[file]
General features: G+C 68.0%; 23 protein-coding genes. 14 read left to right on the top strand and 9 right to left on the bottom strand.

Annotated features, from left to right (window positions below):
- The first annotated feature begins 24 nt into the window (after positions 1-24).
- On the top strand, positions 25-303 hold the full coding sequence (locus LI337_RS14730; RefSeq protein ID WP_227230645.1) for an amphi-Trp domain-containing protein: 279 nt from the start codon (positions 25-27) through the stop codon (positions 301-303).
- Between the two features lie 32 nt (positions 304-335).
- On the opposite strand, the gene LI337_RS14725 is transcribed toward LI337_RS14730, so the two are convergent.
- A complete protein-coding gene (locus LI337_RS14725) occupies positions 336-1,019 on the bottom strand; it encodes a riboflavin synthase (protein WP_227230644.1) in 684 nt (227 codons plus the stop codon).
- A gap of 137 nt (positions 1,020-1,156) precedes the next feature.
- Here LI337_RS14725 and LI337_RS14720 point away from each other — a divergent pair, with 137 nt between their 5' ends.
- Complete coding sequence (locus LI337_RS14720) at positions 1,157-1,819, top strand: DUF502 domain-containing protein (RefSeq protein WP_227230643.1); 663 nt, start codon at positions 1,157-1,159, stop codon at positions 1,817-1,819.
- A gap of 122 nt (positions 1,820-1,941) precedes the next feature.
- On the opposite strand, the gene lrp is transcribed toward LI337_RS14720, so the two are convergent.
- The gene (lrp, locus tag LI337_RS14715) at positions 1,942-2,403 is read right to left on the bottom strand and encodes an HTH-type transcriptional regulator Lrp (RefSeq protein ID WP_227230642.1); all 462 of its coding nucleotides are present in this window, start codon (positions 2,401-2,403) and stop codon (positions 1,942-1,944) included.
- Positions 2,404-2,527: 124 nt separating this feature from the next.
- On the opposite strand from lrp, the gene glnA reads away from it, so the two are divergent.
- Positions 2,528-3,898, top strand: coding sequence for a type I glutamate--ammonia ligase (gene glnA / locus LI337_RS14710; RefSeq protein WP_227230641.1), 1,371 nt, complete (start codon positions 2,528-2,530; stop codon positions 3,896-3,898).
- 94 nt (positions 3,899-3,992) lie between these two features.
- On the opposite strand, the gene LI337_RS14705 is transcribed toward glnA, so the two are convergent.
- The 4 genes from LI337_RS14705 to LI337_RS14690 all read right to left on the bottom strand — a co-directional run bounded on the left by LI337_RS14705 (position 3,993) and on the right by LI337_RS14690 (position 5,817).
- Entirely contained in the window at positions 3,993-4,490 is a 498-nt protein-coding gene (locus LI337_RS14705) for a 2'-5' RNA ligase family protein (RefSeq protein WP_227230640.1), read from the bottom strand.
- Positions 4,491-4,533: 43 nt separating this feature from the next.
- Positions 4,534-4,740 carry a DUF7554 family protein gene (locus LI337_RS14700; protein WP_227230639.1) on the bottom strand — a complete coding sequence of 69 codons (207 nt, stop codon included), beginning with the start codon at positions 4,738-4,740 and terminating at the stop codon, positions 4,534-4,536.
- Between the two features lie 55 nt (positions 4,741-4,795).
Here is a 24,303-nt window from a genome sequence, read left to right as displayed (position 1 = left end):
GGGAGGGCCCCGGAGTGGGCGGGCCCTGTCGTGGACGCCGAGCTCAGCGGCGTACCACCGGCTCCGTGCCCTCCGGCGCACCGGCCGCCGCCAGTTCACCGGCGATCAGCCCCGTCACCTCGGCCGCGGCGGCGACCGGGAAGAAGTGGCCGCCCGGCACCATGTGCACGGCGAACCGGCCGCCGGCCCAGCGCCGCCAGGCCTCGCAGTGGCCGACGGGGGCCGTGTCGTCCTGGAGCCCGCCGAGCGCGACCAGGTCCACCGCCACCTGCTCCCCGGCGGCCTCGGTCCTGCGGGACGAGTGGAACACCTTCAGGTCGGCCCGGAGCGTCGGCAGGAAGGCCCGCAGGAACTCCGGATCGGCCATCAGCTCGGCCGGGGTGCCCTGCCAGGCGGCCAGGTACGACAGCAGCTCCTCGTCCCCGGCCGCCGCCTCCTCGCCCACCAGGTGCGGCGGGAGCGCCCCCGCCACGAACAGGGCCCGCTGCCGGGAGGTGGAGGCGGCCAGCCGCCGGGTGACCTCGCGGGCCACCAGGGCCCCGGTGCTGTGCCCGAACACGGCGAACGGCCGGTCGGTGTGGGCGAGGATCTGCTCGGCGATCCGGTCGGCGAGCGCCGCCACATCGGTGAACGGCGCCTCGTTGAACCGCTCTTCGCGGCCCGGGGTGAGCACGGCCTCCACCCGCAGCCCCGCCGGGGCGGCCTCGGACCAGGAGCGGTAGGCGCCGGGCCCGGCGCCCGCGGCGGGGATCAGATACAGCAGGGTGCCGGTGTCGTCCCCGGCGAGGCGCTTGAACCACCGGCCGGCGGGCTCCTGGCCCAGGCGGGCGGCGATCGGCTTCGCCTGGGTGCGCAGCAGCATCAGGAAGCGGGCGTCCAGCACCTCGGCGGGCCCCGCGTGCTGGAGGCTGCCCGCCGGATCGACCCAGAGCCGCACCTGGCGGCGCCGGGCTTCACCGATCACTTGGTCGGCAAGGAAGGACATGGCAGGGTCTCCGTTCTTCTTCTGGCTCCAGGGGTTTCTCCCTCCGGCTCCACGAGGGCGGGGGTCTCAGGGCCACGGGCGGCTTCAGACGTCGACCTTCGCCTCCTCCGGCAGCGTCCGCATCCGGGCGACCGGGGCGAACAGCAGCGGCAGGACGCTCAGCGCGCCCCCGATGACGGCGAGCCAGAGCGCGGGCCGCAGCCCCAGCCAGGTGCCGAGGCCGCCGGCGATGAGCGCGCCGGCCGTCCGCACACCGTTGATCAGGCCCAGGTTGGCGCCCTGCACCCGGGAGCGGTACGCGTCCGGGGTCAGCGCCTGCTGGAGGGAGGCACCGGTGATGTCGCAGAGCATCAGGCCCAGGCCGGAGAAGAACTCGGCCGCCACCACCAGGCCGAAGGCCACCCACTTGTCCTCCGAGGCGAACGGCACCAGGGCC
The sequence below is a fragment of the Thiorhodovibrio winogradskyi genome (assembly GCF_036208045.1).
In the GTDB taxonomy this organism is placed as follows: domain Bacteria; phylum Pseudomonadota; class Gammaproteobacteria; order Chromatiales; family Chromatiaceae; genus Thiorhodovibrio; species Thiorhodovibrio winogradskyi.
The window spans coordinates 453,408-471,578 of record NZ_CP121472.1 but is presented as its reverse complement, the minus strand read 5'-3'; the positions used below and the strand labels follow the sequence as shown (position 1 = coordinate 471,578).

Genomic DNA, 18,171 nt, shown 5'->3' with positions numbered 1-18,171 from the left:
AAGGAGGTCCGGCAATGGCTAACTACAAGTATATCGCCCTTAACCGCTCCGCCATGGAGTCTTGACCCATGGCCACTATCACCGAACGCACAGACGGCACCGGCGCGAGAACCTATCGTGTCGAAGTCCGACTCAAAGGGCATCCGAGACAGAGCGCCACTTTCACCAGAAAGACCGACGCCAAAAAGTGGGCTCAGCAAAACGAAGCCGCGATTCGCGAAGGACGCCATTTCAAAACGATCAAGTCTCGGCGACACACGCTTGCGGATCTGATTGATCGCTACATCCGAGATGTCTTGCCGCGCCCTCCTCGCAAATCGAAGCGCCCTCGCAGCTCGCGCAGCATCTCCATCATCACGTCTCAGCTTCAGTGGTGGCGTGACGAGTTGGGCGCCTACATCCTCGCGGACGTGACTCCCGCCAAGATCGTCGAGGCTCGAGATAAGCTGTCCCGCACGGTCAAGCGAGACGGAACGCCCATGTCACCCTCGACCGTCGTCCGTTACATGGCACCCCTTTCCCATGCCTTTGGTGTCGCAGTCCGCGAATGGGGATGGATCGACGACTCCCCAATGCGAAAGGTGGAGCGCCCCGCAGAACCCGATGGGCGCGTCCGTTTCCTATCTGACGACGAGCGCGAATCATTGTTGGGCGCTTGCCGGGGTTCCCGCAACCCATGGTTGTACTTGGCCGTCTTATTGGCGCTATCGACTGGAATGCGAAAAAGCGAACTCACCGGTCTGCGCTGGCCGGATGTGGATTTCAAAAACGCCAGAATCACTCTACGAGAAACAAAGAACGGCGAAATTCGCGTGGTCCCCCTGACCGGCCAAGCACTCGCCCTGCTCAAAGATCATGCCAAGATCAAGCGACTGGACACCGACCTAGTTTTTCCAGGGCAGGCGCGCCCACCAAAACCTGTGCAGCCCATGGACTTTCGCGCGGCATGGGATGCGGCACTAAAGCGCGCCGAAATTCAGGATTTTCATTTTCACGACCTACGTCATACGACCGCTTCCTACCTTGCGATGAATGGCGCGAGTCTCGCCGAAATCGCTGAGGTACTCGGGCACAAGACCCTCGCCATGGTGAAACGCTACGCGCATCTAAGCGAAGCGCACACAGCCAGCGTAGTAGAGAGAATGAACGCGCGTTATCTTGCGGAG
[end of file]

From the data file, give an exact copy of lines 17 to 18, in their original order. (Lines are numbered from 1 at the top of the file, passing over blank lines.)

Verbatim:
- 94 nt (positions 3,899-3,992) lie between these two features.
- On the opposite strand, the gene LI337_RS14705 is transcribed toward glnA, so the two are convergent.